The Dow and S&P closed little changed Wednesday after the Federal Open Market Committee's April meeting minutes released that afternoon said a June rate hike was likely if the data improves.
"As far as the bond market goes, I still think interest rates are going to stay low. I'm not a big believer in what (the Fed policymakers have) been saying," said John Caruso, senior market strategist at RJO Futures.
"Anytime you have talk of higher interest rates stocks throw a temper tantrum," he said.
Treasury yields held lower, with the 10-year yield near 1.85 percent. The 2-year yield was around 0.88 percent, coming off highs not seen since mid-March that it touched Wednesday.
Financials and industrials were the worst S&P performers on the day, while utilities led advancers. JJ Kinahan, chief strategist at TD Ameritrade, said financials were reacting to the reversal in bond yields, while utilities bounced after falling Wednesday.
"I think what it shows is a lack of conviction everywhere," he said.
Market expectations for a June rate hike moderated to a 28 percent chance Thursday afternoon, after rising to 34 percent Wednesday afternoon, according to CME Group's FedWatch tool. The probability for a July hike was 52 percent, a touch above Wednesday's 51 percent chance.
Shares of Wal-Mart rose after better-than-expected quarterly results. The retailer also reported a 1 percent increase in U.S. same-store sales, topping estimates of a half percent increase.
The SPDR S&P Retail ETF (XRT) closed nearly 1.3 percent higher, but still about 12 percent lower for the quarter so far.
"I think (Wal-Mart) is a big factor helping the market today. The market's probably better than it would have been in light of higher interest rates," said Jack Ablin, chief investment officer at BMO Private Bank.
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"In Japan and Europe to some degree (negative interest rate policy has) backfired. I think what it's really doing is it's more harmful to the banking system than the benefits ... to the economy," he said. "Here it's clearly the prospect of higher rates. It's really the other side of the same coin. When real rates rise currencies rise and stimulus is pared."
The U.S. dollar index hit highs not seen since late March before trimming gains to hold about 0.25 percent higher. traded about 0.2 percent higher after earlier hitting levels not seen since late March. The euro was near $1.120 and the yen around 109.9 yen against the greenback as of 3:22 p.m. ET.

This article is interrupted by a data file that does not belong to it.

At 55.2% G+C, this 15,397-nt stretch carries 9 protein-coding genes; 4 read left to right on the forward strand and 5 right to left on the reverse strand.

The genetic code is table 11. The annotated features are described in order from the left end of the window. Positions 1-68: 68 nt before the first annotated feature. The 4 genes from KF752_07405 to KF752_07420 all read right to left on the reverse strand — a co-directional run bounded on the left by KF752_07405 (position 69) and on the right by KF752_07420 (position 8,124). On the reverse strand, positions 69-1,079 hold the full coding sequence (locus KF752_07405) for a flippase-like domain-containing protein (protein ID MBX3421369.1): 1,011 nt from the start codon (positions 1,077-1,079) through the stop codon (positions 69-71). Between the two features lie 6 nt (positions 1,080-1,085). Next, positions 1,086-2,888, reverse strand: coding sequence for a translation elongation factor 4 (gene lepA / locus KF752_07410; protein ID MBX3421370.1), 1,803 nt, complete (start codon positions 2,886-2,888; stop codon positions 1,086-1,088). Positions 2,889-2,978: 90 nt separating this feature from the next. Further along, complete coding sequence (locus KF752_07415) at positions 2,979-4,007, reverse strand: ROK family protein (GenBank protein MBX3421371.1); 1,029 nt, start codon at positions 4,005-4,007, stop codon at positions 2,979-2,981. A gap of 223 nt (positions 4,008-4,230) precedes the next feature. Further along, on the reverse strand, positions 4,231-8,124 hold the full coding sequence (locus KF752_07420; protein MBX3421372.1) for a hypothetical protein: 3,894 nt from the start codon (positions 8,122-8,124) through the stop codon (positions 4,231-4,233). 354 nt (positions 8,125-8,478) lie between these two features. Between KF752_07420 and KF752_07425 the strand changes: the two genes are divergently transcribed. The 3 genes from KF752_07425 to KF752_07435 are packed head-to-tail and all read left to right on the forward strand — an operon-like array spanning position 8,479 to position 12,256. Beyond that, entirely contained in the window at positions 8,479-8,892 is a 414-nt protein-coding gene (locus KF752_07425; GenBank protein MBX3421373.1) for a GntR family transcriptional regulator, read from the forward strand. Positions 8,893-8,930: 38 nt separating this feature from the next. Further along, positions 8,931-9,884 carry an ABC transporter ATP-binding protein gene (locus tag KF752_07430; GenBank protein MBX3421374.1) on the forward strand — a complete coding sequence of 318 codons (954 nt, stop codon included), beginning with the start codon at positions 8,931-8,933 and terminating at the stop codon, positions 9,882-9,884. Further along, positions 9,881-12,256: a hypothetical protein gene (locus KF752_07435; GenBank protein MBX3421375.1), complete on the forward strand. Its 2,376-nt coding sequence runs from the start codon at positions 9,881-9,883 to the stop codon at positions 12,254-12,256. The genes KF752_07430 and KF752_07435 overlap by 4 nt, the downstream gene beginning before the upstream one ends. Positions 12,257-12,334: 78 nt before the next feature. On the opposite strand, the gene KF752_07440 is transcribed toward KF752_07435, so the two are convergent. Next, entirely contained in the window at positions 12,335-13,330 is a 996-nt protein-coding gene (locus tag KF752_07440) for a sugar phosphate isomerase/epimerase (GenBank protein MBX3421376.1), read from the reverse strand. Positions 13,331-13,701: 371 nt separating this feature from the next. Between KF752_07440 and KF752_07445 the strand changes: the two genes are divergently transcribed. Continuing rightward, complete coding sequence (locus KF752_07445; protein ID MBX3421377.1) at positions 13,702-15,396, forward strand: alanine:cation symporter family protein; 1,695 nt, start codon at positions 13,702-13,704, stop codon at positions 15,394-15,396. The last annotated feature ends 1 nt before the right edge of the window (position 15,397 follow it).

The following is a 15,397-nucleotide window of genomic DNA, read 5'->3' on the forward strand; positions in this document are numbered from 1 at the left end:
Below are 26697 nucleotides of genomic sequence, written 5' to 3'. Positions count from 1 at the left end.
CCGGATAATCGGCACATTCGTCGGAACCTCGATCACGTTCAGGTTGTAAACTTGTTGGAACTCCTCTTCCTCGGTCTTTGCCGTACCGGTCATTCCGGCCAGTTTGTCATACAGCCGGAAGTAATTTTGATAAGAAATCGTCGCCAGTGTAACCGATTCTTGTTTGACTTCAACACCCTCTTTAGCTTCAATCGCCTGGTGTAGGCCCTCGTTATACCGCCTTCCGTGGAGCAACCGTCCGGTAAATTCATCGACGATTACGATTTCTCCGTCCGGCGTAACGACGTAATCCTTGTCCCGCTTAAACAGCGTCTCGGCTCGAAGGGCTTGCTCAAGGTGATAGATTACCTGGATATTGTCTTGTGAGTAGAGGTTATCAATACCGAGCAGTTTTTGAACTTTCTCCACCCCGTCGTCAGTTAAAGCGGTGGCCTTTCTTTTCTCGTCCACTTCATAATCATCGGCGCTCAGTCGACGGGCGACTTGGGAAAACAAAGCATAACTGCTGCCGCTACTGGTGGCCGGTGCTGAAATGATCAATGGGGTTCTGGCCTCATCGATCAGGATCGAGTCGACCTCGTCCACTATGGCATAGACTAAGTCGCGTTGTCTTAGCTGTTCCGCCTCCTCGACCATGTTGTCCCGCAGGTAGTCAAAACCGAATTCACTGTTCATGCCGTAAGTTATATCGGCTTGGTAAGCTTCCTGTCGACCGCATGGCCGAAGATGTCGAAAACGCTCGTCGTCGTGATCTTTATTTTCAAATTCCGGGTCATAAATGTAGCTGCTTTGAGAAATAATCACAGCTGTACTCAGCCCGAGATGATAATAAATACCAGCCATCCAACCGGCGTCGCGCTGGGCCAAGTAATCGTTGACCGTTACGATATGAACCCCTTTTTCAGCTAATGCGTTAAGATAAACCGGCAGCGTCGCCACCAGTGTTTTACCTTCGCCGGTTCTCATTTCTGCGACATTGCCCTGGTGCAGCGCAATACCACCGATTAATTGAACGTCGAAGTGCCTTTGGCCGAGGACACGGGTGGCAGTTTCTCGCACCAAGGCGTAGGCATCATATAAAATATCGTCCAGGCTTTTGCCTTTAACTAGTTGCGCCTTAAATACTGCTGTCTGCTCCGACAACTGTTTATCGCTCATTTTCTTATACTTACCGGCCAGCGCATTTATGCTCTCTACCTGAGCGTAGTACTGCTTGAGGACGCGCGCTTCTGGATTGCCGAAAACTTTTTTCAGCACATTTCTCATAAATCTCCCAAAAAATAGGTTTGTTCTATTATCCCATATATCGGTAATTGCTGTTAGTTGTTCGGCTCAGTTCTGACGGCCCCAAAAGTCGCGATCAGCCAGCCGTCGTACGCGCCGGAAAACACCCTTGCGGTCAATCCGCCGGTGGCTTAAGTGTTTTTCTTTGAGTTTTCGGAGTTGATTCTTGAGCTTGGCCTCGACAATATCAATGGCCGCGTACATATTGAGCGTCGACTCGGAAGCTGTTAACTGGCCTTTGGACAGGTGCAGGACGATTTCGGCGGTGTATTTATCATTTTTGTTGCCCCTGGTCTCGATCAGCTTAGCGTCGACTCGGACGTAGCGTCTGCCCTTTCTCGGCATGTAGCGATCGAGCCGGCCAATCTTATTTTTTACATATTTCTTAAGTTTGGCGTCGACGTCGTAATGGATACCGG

The iShares MSCI Emerging Markets ETF (EEM) closed 0.9 percent lower, in the red for the year so far.
As of the close Thursday, the major averages were tracking for a weekly decline. The Dow and S&P were on pace for their first four-week losing streak since the one ended October 2014, while the Nasdaq was on pace for its first five-week losing streak since 2012.
"The SPX has confirmed a breakdown below its 50-day moving average, along with about half of its constituents in a loss of market breadth," BTIG Chief Technical Strategist Katie Stockton said in a note.
"Short-term momentum is weak, but oversold conditions could help minimize immediate downside follow-through," she said. "We would be wary of a breakdown below intraday support (near 2039 for the SPX), noting the next point of reference on the chart is at the 200-day moving average (near 2012)."
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In the day's economic news, weekly jobless claims declined to 278,000, after three weeks of increases. The May Philly Fed index showed minus 1.8.
Also weighing on stocks were morning comments by Richmond Fed President Jeffrey Lacker on Bloomberg Radio that said he was comfortable with four Fed rate hikes in 2016.
According to prepared remarks Thursday morning, Fed Vice Chair Stanley Fischer said in order to lift the long-run equilibrium interest rate what the United States needs most is "faster potential growth" now that the economy is near full employment and approaching the Fed's target inflation rate.
He did not comment on policy or the economic outlook.